The Panama Papers debacle have created great concern in the ultra-wealthy foreign community that its long-treasured confidentiality will be compromised. Furthermore, many countries, including British Virgin Islands, Cayman Islands, Ireland, Isle of Man, Jersey, Liechtenstein, Luxembourg, the Netherlands and Panama have adopted or are on the verge of adopting an international system that will provide for the automatic sharing of the identity and residence of the financial account holders, account details, reporting entity, account balance/value and income, and sale and redemption proceeds between participating countries.
As a result of these developments, more and more international clients should consider moving trust assets to the United States and the use of trusts formed in the United States and governed by protective state laws, like those of Nevada and Delaware, with U.S. resident trustees.
The exchange of information will begin for many jurisdictions by Sept. 30, 2017, but the information required is from 2016. That means the countries in the earliest implementation phase should already have started to gather the required information.
This global cooperation and sharing of information system is known as the common reporting standard, or CRS, and it creates an information standard for the automatic information exchange between countries that are participating members in the program. The purpose of the CRS is to improve transparency in multinational business and investment reporting among the participating jurisdictions' respective tax authorities.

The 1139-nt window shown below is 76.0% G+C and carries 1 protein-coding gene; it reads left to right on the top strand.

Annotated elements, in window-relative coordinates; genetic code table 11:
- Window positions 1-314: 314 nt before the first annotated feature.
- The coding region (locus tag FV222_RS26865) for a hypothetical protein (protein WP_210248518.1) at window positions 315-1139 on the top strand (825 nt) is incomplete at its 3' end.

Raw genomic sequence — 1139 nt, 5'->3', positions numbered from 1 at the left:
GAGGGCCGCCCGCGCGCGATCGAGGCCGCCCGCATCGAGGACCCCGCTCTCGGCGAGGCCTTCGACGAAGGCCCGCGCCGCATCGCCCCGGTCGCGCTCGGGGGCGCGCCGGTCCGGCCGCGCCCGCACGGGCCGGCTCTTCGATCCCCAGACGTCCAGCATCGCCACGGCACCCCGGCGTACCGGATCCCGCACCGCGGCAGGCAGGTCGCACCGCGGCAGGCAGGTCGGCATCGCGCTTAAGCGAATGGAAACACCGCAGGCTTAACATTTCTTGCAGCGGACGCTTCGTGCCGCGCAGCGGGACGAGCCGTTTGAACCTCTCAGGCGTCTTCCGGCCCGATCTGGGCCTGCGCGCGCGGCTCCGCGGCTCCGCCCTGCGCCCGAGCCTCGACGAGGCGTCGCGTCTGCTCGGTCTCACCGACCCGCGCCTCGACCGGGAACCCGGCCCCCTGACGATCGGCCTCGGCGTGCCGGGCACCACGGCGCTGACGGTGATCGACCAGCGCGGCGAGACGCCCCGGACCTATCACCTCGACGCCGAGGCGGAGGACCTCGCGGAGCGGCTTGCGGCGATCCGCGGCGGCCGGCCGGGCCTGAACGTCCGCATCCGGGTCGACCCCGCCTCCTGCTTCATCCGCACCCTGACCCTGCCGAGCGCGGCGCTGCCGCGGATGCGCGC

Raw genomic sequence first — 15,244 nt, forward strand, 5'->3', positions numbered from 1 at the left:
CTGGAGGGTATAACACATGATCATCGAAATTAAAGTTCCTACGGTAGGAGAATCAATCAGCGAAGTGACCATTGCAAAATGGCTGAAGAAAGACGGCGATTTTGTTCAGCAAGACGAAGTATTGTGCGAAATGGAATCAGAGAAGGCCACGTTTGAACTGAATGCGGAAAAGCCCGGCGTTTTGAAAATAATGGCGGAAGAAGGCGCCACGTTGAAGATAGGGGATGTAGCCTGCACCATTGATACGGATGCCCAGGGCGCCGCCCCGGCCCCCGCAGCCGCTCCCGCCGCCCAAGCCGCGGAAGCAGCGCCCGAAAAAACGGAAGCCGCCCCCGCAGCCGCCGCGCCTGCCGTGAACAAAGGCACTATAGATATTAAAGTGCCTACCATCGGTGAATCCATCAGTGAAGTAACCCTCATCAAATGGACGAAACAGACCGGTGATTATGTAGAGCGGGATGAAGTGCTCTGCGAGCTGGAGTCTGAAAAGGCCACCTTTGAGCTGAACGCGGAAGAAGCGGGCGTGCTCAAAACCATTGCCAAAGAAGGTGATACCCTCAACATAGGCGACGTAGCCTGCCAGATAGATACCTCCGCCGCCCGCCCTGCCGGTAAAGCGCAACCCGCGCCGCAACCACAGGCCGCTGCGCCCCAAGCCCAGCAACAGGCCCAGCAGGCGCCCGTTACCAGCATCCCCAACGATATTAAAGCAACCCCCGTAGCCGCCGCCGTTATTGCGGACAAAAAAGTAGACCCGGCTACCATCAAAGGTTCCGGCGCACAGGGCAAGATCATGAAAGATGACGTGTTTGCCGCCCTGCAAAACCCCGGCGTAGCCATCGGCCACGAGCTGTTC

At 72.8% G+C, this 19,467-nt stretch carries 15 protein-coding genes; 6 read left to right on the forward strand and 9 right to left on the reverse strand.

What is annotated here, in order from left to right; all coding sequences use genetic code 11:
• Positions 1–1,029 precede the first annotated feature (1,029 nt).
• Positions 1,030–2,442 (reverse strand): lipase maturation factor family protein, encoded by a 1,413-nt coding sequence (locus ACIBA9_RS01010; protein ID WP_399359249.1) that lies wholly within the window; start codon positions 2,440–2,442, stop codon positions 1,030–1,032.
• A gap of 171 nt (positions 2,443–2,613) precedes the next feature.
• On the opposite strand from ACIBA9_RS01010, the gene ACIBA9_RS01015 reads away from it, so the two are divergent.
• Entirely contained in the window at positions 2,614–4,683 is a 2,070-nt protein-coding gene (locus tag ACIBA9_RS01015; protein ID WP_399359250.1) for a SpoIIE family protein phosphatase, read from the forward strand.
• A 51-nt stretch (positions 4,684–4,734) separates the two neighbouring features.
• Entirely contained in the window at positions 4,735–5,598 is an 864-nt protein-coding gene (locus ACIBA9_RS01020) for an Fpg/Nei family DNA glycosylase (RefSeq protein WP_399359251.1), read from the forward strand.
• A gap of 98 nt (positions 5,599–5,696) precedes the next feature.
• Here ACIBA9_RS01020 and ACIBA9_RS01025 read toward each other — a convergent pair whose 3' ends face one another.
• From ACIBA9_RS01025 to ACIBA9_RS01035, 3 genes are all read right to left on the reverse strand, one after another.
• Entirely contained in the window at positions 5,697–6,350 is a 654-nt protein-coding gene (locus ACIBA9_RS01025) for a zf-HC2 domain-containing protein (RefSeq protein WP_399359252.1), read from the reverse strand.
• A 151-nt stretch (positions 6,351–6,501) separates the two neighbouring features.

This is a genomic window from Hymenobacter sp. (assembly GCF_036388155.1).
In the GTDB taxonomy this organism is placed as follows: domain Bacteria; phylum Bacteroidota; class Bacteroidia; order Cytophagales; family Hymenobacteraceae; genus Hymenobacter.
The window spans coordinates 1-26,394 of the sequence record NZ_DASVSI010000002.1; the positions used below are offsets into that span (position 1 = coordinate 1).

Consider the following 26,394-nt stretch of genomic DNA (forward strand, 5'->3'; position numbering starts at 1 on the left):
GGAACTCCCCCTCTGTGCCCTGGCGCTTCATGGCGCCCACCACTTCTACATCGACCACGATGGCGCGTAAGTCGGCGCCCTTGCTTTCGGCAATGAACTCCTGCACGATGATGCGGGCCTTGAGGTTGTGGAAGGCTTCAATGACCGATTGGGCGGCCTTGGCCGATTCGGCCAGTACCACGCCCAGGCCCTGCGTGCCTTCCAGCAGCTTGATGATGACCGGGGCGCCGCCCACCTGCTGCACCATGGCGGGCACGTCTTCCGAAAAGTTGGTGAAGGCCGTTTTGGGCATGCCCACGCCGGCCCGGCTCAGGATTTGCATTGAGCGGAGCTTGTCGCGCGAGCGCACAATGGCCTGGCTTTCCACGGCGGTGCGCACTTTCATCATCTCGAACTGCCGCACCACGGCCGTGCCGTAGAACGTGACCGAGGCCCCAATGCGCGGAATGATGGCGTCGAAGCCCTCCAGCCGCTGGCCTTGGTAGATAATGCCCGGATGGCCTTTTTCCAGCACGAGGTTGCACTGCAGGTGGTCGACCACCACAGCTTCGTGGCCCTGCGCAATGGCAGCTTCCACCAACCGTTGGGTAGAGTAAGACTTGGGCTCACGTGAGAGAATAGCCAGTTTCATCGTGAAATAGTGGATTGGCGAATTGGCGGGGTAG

CRS requires that financial institutions that are residents in a participating country implement due diligence procedures, document and identify reportable accounts and establish a very extensive reporting process. Under CRS the burden of reporting is placed on financial institutions, which include depository institutions, custodial institutions and investment entities. Custodial institutions include most corporate trustees that act as paid professional fiduciaries over assets held in trust for others.
In April 2016, shortly after the release of the Panama Papers, Panama also agreed to become a cooperating member and will undertake its first exchange by 2018. For example, starting in 2018 if a Colombian resident is a beneficiary of a New Zealand trust or Panamanian foundation, the trustee or foundation council will be required to provide information required by the CRS of the trust or foundation to the New Zealand Department of Inland Revenue, which in turn will exchange it with the Colombian taxing authority known as the national taxes and customs direction. Each participating jurisdiction will be required to enact domestic legislation or rules to provide for the implementation of the CRS. The U.S. has so far not joined the CRS.
Because the U.S. has thus far refused to participate in the CRS, trustees of trusts that have direct or indirect beneficiaries who are residents of CRS-participating jurisdictions should consider moving their trusts and their trusts' assets to the U.S. if they wish to avoid disclosure of the identity of the beneficiaries and the trusts' business and investment activities in the countries where the beneficiaries are resident.
If You are intrested in selling or buying real estate inb Miami or New York Area please give me a call
Olga Rubin +1 (914) 400 9613